Canan Güllü, President of the Federation of Women’s Associations, also spoke out against the draft law, saying marriages involving child brides should remain banned.

Responding to the criticism, Bozdağ said: “What we are doing is looking to find a solution to an ongoing problem; it is not to protect rape or protect rapists. We seek the heaviest punishment for rapists.”

He underlined the fact that those who would be set free are not ‘rapists’, as, “they aren’t people who committed sexual assault by force. Those [marriages] are acts done with the consent of families and the young ones.”

His views were echoed by the Prime Minster Binali Yıldırım, who criticised the opposition parties for trying to “distort” the draft law’s aims. He also asserted the new law would alleviate an ‘injustice’ against families who simply broke the law by marrying too young.

“This is not an amnesty for rape. Our government has introduced the most serious punishments for rape,” the Prime Minister said on Thursday.

15% of marriages in Turkey involve a child bride

The government’s response has failed to allay concerns. A statement by KADEM (Women and Democracy Association) highlighted the bill’s failure to establish “compulsion, threat and will” in marriages involving child brides.

Scene from film Lal Gece about a child bride
Scene from film Lal Gece about a child bride


Teenage brides are commonplace across Turkey. An estimated 15% of girls marry before the age of 18. It is difficult to know exactly how many of these wed before the legal age of 17, as the families will not register the marriage for fear of prosecution.

Girls who do marry young are often condemned to lifelong physical and mental abuse. The issue is the subject of a new documentary – Growing Up Married – by Dr Eylem Atakav.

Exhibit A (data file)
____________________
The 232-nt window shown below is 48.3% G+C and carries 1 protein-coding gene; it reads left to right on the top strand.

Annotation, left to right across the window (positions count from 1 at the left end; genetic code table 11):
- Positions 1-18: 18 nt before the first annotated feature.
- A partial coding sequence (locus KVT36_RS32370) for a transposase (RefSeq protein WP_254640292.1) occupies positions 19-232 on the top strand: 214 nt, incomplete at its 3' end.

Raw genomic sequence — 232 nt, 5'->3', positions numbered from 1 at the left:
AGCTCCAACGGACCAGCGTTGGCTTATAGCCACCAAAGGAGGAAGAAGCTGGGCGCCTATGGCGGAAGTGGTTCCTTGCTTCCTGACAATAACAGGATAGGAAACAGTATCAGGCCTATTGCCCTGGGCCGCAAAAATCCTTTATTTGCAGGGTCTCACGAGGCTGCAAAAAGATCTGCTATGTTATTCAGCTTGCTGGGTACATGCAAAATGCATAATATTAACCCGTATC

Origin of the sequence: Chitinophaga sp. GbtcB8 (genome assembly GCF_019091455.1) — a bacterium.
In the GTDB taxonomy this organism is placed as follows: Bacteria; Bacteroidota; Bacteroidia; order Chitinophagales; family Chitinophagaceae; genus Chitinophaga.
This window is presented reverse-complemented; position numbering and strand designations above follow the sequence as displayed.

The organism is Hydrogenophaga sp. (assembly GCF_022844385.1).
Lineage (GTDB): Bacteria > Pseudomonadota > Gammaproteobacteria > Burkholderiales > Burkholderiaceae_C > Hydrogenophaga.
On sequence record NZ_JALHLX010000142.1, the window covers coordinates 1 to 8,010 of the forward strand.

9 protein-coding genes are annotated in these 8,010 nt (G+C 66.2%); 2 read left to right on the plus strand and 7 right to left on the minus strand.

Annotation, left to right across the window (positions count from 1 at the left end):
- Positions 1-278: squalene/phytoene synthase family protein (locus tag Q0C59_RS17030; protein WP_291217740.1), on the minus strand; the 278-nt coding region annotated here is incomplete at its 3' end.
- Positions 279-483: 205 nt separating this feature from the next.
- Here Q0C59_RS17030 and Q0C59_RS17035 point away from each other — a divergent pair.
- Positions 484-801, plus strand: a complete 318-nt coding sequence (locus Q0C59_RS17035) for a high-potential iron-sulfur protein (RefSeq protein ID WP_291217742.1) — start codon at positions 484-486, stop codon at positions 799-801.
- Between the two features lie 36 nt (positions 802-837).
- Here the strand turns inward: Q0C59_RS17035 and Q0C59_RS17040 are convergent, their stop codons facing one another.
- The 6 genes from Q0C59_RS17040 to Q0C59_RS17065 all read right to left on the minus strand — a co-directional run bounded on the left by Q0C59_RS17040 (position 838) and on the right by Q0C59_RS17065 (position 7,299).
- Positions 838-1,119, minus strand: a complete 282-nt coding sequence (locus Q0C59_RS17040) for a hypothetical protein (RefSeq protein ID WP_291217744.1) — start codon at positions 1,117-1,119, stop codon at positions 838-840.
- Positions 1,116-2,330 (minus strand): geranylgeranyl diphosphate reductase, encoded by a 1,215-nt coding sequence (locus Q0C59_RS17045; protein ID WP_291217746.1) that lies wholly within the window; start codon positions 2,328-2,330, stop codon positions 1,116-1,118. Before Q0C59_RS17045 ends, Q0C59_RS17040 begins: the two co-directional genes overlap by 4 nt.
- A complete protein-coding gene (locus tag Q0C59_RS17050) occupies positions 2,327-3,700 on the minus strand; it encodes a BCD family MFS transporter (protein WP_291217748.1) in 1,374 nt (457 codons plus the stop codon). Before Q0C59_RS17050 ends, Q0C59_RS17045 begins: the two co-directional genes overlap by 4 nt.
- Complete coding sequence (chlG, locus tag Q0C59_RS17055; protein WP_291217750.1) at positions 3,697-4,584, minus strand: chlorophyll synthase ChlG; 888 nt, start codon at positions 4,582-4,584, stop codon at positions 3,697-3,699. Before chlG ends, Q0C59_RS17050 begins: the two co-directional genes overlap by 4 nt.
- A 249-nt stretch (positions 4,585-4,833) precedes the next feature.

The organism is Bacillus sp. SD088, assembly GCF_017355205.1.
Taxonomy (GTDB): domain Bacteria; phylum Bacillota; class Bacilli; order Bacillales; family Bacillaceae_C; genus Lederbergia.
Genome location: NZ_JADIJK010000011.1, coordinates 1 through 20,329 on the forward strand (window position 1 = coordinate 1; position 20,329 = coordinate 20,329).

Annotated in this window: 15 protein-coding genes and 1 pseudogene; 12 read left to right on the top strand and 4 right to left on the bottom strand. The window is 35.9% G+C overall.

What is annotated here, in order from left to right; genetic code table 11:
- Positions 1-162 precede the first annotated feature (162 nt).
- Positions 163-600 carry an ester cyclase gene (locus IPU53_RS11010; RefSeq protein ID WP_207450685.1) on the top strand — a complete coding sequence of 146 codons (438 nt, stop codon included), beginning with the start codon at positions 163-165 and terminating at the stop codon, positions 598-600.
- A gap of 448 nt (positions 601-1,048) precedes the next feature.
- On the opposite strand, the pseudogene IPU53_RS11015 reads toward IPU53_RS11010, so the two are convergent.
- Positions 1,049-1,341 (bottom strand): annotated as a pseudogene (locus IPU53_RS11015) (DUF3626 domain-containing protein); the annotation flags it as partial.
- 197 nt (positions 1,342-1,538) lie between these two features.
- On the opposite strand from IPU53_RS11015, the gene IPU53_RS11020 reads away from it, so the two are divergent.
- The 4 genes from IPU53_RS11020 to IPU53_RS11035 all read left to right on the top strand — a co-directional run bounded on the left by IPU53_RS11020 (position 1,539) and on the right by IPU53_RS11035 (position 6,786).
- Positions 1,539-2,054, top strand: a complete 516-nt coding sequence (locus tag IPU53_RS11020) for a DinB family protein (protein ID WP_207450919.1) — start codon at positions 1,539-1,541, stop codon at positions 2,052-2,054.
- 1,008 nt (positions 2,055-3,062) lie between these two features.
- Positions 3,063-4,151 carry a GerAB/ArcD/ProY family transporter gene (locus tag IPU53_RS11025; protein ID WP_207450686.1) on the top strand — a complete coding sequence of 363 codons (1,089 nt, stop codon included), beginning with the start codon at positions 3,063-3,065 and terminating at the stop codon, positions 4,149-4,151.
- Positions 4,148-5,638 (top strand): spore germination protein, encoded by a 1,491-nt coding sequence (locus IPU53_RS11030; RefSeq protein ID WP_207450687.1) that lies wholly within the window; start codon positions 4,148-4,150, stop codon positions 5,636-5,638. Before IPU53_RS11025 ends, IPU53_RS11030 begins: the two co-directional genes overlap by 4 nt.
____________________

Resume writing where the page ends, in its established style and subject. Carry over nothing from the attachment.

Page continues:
The marriage only comes to light if the young bride goes to hospital for a birth, for example. The authorities are then obliged to notify the police.

Most men marrying child brides escape punishment. Those who do come before the courts are charged with sexual abuse.

Under existing laws in Turkey, men convicted of sexual abuse where the victim is under 12 face a minimum of 10 years imprisonment. For victims aged 12-18, the sentence is 8 to 15 years in jail. In rape cases, the minimum sentence for an offender when the victim is under 12 is 18 years in prison or 16 years if the victim is aged between 12 and 18.

#TecavüzMeşrulaştırılamaz (Rape cannot be legalised)

There has been a furious backlash to ruling party’s controversial proposal, which has been hotly debated all day. Thousands of Turks have taken to social media to express their disgust and tweets using the hashtag #TecavüzMeşrulaştırılamaz (‘rape cannot be legalised) became the top trending topic in Turkey on Friday night.

Actor Nejat İşler tweeted, ‘You call on women to protest, but for me first we need fathers to stand up and refuse to call their daughter’s rapist “my son-in-law”’.

Another, GnL, wrote: ‘How did you meet? I raped [her], and then, you know, I abided by the law. We got married.’ 

Emişşş tweeted, “I watched Bekir Bozdağ’s statement while he wasn’t embarrassed I wanted the earth to swallow me up God damn”.